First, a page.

Introduction: Skeleton Wreath
Skeletons are pretty popular with Halloween and wreaths are starting to become more popular with the holiday. Last year, I really wanted to make a skeleton wreath, but issues finding a skeleton had me giving up the idea. This year I decided to go for it and I just love how it came out.
Step 1: Supplies
I have a lot of notes to go with my supplies.
- Skeleton/Skeleton Pieces - (this skeleton was $33 when I bought it, but it looks like it has gone down in price since!) - pay attention to size if you buy online, you could think you are getting a full-size skeleton and actually get a mini one.
- Glue - I used hot glue (not pictured) because it dries fast and worked with the hard plastic of my skeleton, pay attention to what your skeleton is made of when deciding what to use.
- Cheesecloth or black tulle - or if you buy the same skeleton as me, you could tear/cut up the mesh bag that the pieces come in and use that
- Black acrylic paint or black dye - for the cheesecloth (I used paint because I had it and I didn't want to buy dye when I only needed a little bit)
- Wreath hanger or something to hang your wreath up with when you are done
I decided to decorate my wreath with black cheesecloth just to give it an extra touch so it wouldn't seem too plain. If you want a really creepy wreath, you could flick red paint on cheesecloth and use that on the wreath instead (so it looks like bloody, torn cloth).
Step 2: Dye Your Cheesecloth
If you are going to use dyed cheesecloth, get that done right away so it can dry.
I mixed some acrylic paint with water in a plastic cup. Then, submerge the cheesecloth in the paint water. Add more water or paint if you need it (I ended up adding more water than you can see in the cup there).
Carefully wring out the cheesecloth and hang it somewhere to dry that it won't dye anything.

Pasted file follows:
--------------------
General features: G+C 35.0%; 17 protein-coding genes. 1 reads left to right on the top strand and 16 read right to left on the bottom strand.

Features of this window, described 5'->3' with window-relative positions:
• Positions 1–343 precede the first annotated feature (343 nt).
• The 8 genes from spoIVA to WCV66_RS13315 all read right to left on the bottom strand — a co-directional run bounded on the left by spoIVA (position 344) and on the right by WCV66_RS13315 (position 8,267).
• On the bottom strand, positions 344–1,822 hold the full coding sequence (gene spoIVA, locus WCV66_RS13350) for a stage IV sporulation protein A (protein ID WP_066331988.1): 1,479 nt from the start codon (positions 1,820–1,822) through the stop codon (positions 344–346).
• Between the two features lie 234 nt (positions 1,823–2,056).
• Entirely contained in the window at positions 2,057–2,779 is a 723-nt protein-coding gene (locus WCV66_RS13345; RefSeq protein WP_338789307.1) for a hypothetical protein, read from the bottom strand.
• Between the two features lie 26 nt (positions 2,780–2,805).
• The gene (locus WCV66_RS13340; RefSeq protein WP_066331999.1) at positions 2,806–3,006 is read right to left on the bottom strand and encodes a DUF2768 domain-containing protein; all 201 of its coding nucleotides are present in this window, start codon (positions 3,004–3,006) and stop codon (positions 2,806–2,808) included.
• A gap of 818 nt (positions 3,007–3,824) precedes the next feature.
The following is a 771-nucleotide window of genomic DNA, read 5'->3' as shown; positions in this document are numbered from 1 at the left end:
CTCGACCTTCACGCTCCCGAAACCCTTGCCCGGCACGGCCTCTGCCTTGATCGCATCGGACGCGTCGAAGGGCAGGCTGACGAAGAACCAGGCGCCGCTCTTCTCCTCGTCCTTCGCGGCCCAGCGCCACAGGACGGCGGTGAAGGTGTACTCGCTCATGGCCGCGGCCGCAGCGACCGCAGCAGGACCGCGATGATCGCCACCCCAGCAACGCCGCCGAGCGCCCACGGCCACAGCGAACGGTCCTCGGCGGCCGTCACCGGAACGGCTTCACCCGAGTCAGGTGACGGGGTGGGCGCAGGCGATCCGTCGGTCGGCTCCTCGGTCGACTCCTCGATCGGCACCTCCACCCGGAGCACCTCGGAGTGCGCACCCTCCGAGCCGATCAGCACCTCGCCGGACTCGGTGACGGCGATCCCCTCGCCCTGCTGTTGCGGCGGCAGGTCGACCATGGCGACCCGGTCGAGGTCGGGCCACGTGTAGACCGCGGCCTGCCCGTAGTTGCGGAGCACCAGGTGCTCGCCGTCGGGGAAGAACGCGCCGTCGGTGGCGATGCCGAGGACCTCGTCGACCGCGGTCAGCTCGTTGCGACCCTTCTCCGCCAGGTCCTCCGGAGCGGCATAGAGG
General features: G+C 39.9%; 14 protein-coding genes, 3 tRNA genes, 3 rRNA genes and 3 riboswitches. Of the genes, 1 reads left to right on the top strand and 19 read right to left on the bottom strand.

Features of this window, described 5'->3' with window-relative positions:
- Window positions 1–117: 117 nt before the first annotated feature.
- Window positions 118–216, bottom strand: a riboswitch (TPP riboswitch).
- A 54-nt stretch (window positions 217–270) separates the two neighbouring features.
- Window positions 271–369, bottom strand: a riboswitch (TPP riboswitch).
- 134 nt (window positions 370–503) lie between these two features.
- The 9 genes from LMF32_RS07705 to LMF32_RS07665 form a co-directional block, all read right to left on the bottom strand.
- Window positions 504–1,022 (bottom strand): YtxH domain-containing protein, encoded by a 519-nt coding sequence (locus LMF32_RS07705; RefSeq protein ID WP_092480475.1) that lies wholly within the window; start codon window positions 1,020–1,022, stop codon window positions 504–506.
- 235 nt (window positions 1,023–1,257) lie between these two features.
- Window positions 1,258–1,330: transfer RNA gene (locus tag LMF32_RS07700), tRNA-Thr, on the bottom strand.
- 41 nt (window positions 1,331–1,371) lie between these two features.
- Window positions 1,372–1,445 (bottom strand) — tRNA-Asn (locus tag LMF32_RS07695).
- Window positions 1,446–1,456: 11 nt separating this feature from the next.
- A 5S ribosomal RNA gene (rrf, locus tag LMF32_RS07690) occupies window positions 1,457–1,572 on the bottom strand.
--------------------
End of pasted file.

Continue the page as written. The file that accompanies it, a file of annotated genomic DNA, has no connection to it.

If you do wring it out like me, you may want to wear disposable gloves. I ended up getting black under my fingernails that wouldn't come off for a while.
Step 3: Figure Out Layout
While your cheesecloth is drying, it is time to get your skeleton wreath assembled.
Before you start gluing, look at the skeleton pieces you have (or if you have a full skeleton, you need to take it apart so you have the individual bones). Layout your pieces in a design you like.
To help you along, I started with the biggest bones, then added smaller ones as I went, and lastly added fancy bones (like hands and feet). I purposefully decided to have the head on top, then the hands (like they are hugging the wreath), and the feet on the bottom.
Take into consideration where you want the skull. I ended up having mine just on top of the wreath. You can also have it on the bottom, or on the top or bottom as part of the wreath (rather than outside the circle of the wreath).
Step 4: Glue Skeleton Pieces Together
Time to glue it together!
I just took pictures as I went to show you how my layers were. Something you should keep in mind is "weaving" your bones as you get farther along otherwise the bones may look too "stacked."
My hands and feet went on second to last followed by the skull. I wanted the skull to sit right, so I held the wreath up as I glued it on. Make sure you give your glue time to dry (this is why a hot glue gun can be very good to use).
After you are done, I suggest flipping the whole wreath over and adding more glue to where the bones meet. I paid specific attention to the bigger bones as they were the ones really holding the shape of the wreath together. Just fill in any gaps you see or just add additional glue for strength. Don't go too crazy because you don't want it to show, but you don't want it to fall apart either when it is hanging outside.
Step 5: Add Cheesecloth/yulle
Once your cheesecloth is dry and your skeleton wreath is glued together, you can add the cheesecloth to the wreath.
I took the big piece I dyed and cut/tore it into about 3 pieces. Once you have smaller pieces, keep tearing at it so it looks old and worn (a skeleton isn't going to wear nice, new cheesecloth after all).
Weave it through the bones and when you have it how you want it, tack it down with glue. You don't need to saturate it with glue, it is very lightweight and all you need to do is tack down parts along the wreath. The ends of the cheesecloth are the most important and, as you can see on the left of the last image, I left some hanging off so I had to make sure it was tacked where it was hanging from.
Step 6: Done
Look at that awesome wreath! I'm so proud of it.
Step 7: Hang It Up!
My door is kind of weird, so the one other time I had a wreath I hung it on my gate door. I just used brown ribbon because that's what I could find at the time I was doing the pictures, but because of where I am hanging it, I will probably use twine (when I find it).
In case you were wondering, all spider webs are au natural.
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